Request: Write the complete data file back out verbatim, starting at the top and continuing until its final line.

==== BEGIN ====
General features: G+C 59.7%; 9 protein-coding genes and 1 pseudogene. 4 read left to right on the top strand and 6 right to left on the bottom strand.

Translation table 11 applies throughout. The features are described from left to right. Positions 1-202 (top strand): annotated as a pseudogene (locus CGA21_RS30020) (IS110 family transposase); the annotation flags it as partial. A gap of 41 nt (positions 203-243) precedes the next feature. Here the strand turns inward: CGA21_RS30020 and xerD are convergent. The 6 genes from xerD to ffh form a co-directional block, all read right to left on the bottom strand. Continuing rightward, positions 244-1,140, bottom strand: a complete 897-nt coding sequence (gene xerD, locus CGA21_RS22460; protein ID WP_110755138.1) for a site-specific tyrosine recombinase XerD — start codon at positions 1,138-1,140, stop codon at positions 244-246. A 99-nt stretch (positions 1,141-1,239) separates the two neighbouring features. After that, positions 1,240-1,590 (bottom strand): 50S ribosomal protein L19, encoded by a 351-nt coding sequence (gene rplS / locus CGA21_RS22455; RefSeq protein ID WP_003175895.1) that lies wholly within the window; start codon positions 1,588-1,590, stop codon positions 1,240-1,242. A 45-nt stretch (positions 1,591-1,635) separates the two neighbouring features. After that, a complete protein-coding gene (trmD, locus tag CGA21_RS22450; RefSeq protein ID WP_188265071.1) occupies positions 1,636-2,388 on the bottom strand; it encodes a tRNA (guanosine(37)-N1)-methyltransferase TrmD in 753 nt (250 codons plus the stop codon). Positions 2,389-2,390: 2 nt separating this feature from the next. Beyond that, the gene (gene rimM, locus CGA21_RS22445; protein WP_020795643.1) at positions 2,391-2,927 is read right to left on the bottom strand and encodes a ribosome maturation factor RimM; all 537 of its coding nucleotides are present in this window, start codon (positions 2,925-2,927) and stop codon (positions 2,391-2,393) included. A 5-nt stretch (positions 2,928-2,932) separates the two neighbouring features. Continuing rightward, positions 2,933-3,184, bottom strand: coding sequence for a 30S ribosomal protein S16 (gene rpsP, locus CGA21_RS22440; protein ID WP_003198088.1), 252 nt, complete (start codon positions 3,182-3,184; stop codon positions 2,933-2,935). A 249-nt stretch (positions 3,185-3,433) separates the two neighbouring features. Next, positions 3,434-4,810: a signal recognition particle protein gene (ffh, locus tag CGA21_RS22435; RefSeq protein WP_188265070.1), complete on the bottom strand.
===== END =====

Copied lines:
General features: G+C 59.7%; 9 protein-coding genes and 1 pseudogene. 4 read left to right on the top strand and 6 right to left on the bottom strand.

Translation table 11 applies throughout. The features are described from left to right. Positions 1-202 (top strand): annotated as a pseudogene (locus CGA21_RS30020) (IS110 family transposase); the annotation flags it as partial. A gap of 41 nt (positions 203-243) precedes the next feature. Here the strand turns inward: CGA21_RS30020 and xerD are convergent. The 6 genes from xerD to ffh form a co-directional block, all read right to left on the bottom strand. Continuing rightward, positions 244-1,140, bottom strand: a complete 897-nt coding sequence (gene xerD, locus CGA21_RS22460; protein ID WP_110755138.1) for a site-specific tyrosine recombinase XerD — start codon at positions 1,138-1,140, stop codon at positions 244-246. A 99-nt stretch (positions 1,141-1,239) separates the two neighbouring features. After that, positions 1,240-1,590 (bottom strand): 50S ribosomal protein L19, encoded by a 351-nt coding sequence (gene rplS / locus CGA21_RS22455; RefSeq protein ID WP_003175895.1) that lies wholly within the window; start codon positions 1,588-1,590, stop codon positions 1,240-1,242. A 45-nt stretch (positions 1,591-1,635) separates the two neighbouring features. After that, a complete protein-coding gene (trmD, locus tag CGA21_RS22450; RefSeq protein ID WP_188265071.1) occupies positions 1,636-2,388 on the bottom strand; it encodes a tRNA (guanosine(37)-N1)-methyltransferase TrmD in 753 nt (250 codons plus the stop codon). Positions 2,389-2,390: 2 nt separating this feature from the next. Beyond that, the gene (gene rimM, locus CGA21_RS22445; protein WP_020795643.1) at positions 2,391-2,927 is read right to left on the bottom strand and encodes a ribosome maturation factor RimM; all 537 of its coding nucleotides are present in this window, start codon (positions 2,925-2,927) and stop codon (positions 2,391-2,393) included. A 5-nt stretch (positions 2,928-2,932) separates the two neighbouring features. Continuing rightward, positions 2,933-3,184, bottom strand: coding sequence for a 30S ribosomal protein S16 (gene rpsP, locus CGA21_RS22440; protein ID WP_003198088.1), 252 nt, complete (start codon positions 3,182-3,184; stop codon positions 2,933-2,935). A 249-nt stretch (positions 3,185-3,433) separates the two neighbouring features. Next, positions 3,434-4,810: a signal recognition particle protein gene (ffh, locus tag CGA21_RS22435; RefSeq protein WP_188265070.1), complete on the bottom strand.